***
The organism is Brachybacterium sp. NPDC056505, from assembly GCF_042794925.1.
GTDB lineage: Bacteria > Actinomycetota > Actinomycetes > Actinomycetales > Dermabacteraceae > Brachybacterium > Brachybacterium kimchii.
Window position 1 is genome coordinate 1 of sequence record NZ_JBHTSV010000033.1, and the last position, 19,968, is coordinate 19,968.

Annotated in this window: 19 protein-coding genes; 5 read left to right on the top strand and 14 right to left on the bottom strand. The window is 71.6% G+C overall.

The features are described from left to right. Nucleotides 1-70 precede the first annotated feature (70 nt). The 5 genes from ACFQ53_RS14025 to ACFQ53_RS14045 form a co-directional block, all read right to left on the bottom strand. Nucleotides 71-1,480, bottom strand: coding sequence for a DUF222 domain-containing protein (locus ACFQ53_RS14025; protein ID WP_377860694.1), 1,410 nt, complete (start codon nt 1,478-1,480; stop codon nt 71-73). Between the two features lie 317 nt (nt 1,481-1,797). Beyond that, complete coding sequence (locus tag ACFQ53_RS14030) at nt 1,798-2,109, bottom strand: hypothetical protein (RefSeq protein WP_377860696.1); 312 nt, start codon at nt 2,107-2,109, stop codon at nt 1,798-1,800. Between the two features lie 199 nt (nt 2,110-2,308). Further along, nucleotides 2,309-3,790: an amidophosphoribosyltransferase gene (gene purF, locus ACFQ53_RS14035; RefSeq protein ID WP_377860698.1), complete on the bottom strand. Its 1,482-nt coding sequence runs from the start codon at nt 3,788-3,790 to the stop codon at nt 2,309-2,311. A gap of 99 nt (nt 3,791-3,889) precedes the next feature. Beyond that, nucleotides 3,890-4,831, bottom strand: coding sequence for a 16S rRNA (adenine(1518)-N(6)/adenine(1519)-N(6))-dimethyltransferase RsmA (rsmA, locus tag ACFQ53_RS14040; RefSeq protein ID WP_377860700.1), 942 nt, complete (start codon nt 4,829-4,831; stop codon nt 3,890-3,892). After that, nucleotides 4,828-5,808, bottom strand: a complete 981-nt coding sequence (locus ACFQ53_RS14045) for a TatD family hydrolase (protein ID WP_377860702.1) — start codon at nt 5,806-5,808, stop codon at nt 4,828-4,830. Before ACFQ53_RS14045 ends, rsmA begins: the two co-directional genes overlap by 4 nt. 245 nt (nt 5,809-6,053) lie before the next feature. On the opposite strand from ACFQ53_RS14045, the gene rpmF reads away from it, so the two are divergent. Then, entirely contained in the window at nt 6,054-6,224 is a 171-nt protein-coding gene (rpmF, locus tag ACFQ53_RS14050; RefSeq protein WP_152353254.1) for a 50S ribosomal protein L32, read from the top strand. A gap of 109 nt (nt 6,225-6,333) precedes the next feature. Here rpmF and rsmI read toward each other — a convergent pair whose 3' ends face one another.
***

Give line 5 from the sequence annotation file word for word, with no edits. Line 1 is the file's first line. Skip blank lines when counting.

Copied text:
The features are described from left to right. Nucleotides 1-70 precede the first annotated feature (70 nt). The 5 genes from ACFQ53_RS14025 to ACFQ53_RS14045 form a co-directional block, all read right to left on the bottom strand. Nucleotides 71-1,480, bottom strand: coding sequence for a DUF222 domain-containing protein (locus ACFQ53_RS14025; protein ID WP_377860694.1), 1,410 nt, complete (start codon nt 1,478-1,480; stop codon nt 71-73). Between the two features lie 317 nt (nt 1,481-1,797). Beyond that, complete coding sequence (locus tag ACFQ53_RS14030) at nt 1,798-2,109, bottom strand: hypothetical protein (RefSeq protein WP_377860696.1); 312 nt, start codon at nt 2,107-2,109, stop codon at nt 1,798-1,800. Between the two features lie 199 nt (nt 2,110-2,308). Further along, nucleotides 2,309-3,790: an amidophosphoribosyltransferase gene (gene purF, locus ACFQ53_RS14035; RefSeq protein ID WP_377860698.1), complete on the bottom strand. Its 1,482-nt coding sequence runs from the start codon at nt 3,788-3,790 to the stop codon at nt 2,309-2,311. A gap of 99 nt (nt 3,791-3,889) precedes the next feature. Beyond that, nucleotides 3,890-4,831, bottom strand: coding sequence for a 16S rRNA (adenine(1518)-N(6)/adenine(1519)-N(6))-dimethyltransferase RsmA (rsmA, locus tag ACFQ53_RS14040; RefSeq protein ID WP_377860700.1), 942 nt, complete (start codon nt 4,829-4,831; stop codon nt 3,890-3,892). After that, nucleotides 4,828-5,808, bottom strand: a complete 981-nt coding sequence (locus ACFQ53_RS14045) for a TatD family hydrolase (protein ID WP_377860702.1) — start codon at nt 5,806-5,808, stop codon at nt 4,828-4,830. Before ACFQ53_RS14045 ends, rsmA begins: the two co-directional genes overlap by 4 nt. 245 nt (nt 5,809-6,053) lie before the next feature. On the opposite strand from ACFQ53_RS14045, the gene rpmF reads away from it, so the two are divergent. Then, entirely contained in the window at nt 6,054-6,224 is a 171-nt protein-coding gene (rpmF, locus tag ACFQ53_RS14050; RefSeq protein WP_152353254.1) for a 50S ribosomal protein L32, read from the top strand. A gap of 109 nt (nt 6,225-6,333) precedes the next feature. Here rpmF and rsmI read toward each other — a convergent pair whose 3' ends face one another.